Why do rock bands like Oriental rugs so much?
May 26, 2011 11:34 AM   Subscribe

Why do rock bands like Oriental rugs so much?

I'm watching the Foo Fighters Wasted Light performance and couldn't help but notice the assortment of Oriental rugs that comprise the stage floor. This is an old cliche--I remember even LL Cool J rapping on a rug at his MTV Unplugged performance.

Where did it come from, and why? Is it comfort? Acoustics? Something the Yardbirds did?
posted by werty to Media & Arts (24 answers total) 5 users marked this as a favorite
It hides spills & stains. Our is going on 10 years old now.
posted by Aquaman at 11:36 AM on May 26, 2011 [1 favorite]

Feels better under the feet than plywood. Good for routing cables under as well, so you can move around and not worry about stepping on/tripping over them.
posted by spikeleemajortomdickandharryconnickjrmints at 11:36 AM on May 26, 2011 [1 favorite]

But in looking at that Foo Fighters video, it seems mostly for aesthetic/acoustic reasons.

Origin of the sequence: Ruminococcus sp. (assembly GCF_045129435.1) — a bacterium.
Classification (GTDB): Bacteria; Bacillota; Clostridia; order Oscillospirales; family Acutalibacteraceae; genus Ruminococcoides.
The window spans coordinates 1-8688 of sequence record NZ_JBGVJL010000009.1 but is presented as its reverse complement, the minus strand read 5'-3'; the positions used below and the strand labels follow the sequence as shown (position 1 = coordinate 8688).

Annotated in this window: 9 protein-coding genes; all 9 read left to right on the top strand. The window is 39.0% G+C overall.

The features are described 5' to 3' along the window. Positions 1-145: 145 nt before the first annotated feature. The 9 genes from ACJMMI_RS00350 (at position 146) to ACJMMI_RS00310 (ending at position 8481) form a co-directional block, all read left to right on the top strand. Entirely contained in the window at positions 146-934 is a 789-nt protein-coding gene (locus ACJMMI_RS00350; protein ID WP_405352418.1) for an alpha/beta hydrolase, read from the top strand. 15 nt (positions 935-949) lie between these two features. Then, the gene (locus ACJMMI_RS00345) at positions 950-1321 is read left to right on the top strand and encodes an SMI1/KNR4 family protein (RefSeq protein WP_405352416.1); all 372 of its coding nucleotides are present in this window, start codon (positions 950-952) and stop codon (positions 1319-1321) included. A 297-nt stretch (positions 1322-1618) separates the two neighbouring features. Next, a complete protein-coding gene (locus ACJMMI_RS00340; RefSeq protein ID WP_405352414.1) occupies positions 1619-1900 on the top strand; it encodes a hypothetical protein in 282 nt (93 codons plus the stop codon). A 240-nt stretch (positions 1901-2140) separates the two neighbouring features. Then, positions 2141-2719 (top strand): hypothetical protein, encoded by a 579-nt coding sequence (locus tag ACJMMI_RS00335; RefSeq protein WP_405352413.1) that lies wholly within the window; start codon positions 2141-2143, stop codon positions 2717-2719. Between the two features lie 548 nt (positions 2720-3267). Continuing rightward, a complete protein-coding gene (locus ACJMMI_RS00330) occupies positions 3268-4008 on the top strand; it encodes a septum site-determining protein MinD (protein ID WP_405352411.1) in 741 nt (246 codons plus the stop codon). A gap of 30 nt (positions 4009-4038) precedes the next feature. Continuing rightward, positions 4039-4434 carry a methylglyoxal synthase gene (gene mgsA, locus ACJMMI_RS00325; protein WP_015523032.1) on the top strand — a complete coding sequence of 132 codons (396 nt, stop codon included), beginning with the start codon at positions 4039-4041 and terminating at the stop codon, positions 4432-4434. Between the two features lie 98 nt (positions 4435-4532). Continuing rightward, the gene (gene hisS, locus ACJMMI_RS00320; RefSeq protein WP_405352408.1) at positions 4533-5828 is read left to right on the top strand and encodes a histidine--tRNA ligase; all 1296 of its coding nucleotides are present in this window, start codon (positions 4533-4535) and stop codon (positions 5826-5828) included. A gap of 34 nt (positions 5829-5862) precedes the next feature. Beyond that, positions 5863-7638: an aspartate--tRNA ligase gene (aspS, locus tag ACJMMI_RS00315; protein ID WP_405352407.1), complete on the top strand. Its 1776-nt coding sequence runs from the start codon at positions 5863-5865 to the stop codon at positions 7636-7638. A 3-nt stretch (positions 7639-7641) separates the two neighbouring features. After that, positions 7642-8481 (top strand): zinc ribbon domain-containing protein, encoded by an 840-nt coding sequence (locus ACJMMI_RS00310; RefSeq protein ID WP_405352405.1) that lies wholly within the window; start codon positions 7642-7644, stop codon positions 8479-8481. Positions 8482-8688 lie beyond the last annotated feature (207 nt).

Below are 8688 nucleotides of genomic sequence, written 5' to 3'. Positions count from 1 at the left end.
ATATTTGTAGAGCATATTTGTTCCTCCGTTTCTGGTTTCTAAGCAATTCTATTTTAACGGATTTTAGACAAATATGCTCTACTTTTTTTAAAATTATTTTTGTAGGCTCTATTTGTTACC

posted by spikeleemajortomdickandharryconnickjrmints at 11:39 AM on May 26, 2011

Rugs aren't slippery, so you're not going to fall.
Cabling can be put under them without the need to be taped down.
Deadens the floor for less feedback.
Easier to stand on for a long time than a hard floor.

They're oriental patterned rugs in particular so they won't ever look dirty.
posted by Threeway Handshake at 11:39 AM on May 26, 2011 [1 favorite]

You can have a whole bunch of them that don't match and they still look ok.
posted by The World Famous at 11:45 AM on May 26, 2011

Good answers, thanks. (As a longtime musician, some of these are very obvious.)

Someone tweeted that the Grateful Dead used to do this--does anyone predate them?
posted by werty at 11:49 AM on May 26, 2011

Well, man, a rug like that can really tie a room together.

But really I would agree with your conjectures in the question, that you don't want a hard floor if you're standing on it and making music. Painful and echo-y.
posted by madmethods at 11:50 AM on May 26, 2011 [6 favorites]

They're nice to look at while while under the influence of psychedelics.
posted by alms at 11:51 AM on May 26, 2011 [1 favorite]

The Grateful Dead have been using oriental rugs for over 40 years. I remember seeing it and staring at it at a show at the Nassau Coliseum in or around 1978. I first heard it was so Jerry wouldn't get lost on stage, or so that when Jerry was looking at his feet he would see cool patterns on the rugs. I think the real reason is for comfort on the legs and to run cables, etc as note by the Threeway Handshake above.

And on preview as werty the asker mentioned.
posted by JohnnyGunn at 12:01 PM on May 26, 2011